The current study was performed in a population of patients included in the CANONIC study.1 The CANONIC study was a multicentre study aimed at evaluating the frequency, characteristics and outcome of ACLF in patients with cirrhosis admitted for an acute decompensation of the disease in 29 liver units from 8 European countries. Patients included in the current investigation were patients belonging to groups 1 and 2 of the CANONIC study. The distribution of patients in the CANONIC study has been reported in detail elsewhere.1 Briefly, patients in group 1 were patients admitted to hospital for an acute decompensation of cirrhosis who had at least one organ failure at admission to hospital, while patients in group 2 were patients admitted for an acute decompensation of cirrhosis but without organ failure that were chronologically enrolled after each patient with organ failure. In patients from both groups, clinical and laboratory data were collected at enrolment, 2 days after enrolment and at different time intervals throughout the hospitalisation, specifically 3–7, 8–14, 15–21 and 22–28 days after enrolment. Patients from group 3 of the CANONIC study were not included in the current investigation because laboratory data were collected at the time of enrolment but not throughout hospitalisation. A total of 639 patients from groups 1 and 2 were evaluated for inclusion in the current study. Of these patients, 129 were excluded because of at least one of the following reasons: lack of sCr values at day 2 (68 cases), lack of one or more variables included in the ACLF definition at day 2 (51 patients) and death or liver transplantation one day after enrolment (12 patients). Therefore, the current study was carried out in 510 patients. The distribution of patients is shown in online supplementary figure S1.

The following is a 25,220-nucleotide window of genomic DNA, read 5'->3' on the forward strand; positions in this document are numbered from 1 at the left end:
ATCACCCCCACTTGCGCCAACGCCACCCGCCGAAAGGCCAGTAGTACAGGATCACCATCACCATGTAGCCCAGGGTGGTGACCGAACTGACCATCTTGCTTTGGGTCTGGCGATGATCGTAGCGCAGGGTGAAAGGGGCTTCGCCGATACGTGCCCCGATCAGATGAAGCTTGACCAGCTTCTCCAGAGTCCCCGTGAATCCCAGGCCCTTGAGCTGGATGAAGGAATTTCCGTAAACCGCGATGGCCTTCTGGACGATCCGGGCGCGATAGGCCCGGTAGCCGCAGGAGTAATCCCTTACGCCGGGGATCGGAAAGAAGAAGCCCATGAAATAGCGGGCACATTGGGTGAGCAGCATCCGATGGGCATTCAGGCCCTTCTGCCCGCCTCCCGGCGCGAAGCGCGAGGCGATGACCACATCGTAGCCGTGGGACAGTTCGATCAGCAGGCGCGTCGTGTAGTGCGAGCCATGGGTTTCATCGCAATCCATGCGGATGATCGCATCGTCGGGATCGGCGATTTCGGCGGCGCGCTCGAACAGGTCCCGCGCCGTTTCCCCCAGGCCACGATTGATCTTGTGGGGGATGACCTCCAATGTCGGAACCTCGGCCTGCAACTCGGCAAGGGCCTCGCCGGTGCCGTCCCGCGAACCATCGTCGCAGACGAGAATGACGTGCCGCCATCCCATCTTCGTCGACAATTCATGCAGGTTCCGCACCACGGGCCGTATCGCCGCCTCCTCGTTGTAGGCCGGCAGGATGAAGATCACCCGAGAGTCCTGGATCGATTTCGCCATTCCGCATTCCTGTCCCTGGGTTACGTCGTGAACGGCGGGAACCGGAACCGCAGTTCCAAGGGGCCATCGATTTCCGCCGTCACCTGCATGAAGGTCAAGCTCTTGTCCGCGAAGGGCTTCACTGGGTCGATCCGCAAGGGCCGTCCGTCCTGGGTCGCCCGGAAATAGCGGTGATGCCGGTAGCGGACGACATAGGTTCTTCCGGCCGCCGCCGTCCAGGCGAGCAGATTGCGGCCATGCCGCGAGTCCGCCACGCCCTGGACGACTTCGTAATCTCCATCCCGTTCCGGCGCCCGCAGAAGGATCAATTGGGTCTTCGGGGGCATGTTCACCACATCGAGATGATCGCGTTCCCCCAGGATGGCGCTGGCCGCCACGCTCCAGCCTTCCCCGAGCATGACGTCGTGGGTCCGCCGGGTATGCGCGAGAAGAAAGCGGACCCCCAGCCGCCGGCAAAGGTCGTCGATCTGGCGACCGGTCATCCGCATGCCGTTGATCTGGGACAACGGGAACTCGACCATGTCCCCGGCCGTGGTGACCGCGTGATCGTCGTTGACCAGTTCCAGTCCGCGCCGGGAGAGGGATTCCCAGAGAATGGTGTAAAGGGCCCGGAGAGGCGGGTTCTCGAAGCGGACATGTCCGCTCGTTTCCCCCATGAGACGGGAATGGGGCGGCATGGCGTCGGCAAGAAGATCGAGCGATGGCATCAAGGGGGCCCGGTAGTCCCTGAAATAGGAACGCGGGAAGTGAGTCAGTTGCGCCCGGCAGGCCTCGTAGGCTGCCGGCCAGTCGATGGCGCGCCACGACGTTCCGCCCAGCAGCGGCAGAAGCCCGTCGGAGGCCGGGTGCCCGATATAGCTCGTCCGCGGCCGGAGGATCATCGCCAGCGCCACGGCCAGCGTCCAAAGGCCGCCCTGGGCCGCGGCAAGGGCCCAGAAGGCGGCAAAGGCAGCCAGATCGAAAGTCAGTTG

Main variables and definitions
AKI was defined using the new Kidney Disease Improving Global Outcomes AKIN criteria and patients were categorised into 4 groups: no AKI and AKI stages 1, 2 and 3 (see online supplementary table S1).12 According to this classification, a patient was considered to developing AKI when there was an increase in sCr ≥0.3 mg/dL or ≥50% in two different measurements obtained 48 h apart. The baseline sCr used was that obtained at enrolment of patients in the study while the second measurement was collected 2 days after enrolment.
ACLF was defined according to the presence and severity of organ failures as described in the CANONIC study, and patients were classified into 4 different groups: (1) no ACLF, (2) ACLF grade 1, (3) ACLF grade 2 and (4) ACLF grade 3 (see online supplementary table S1).1 Outcome was analysed as 28-day and 90-day mortality.
Data were collected using an electronic case report form. Quantitative variables are reported as mean and SD or median, minimum and maximum according to their nature. Categorical variables are reported as count and percentage in each category and total. Factors associated with the development of AKI, ACLF and mortality were identified in a bivariate analysis with Student t test and one-way analysis of variance for quantitative variables (depending on the number of categories), or the non-parametric corresponding tests, if needed. The 28-day and 90-day mortality rates were estimated as transplant-free mortality. In addition, since transplantation can be considered a competing event of death, curves showing the cumulative probability of failure were estimated with the cumulative incidence function proposed by Fine and Gray13 due to the lack of validity of the Kaplan–Meier estimator in this context.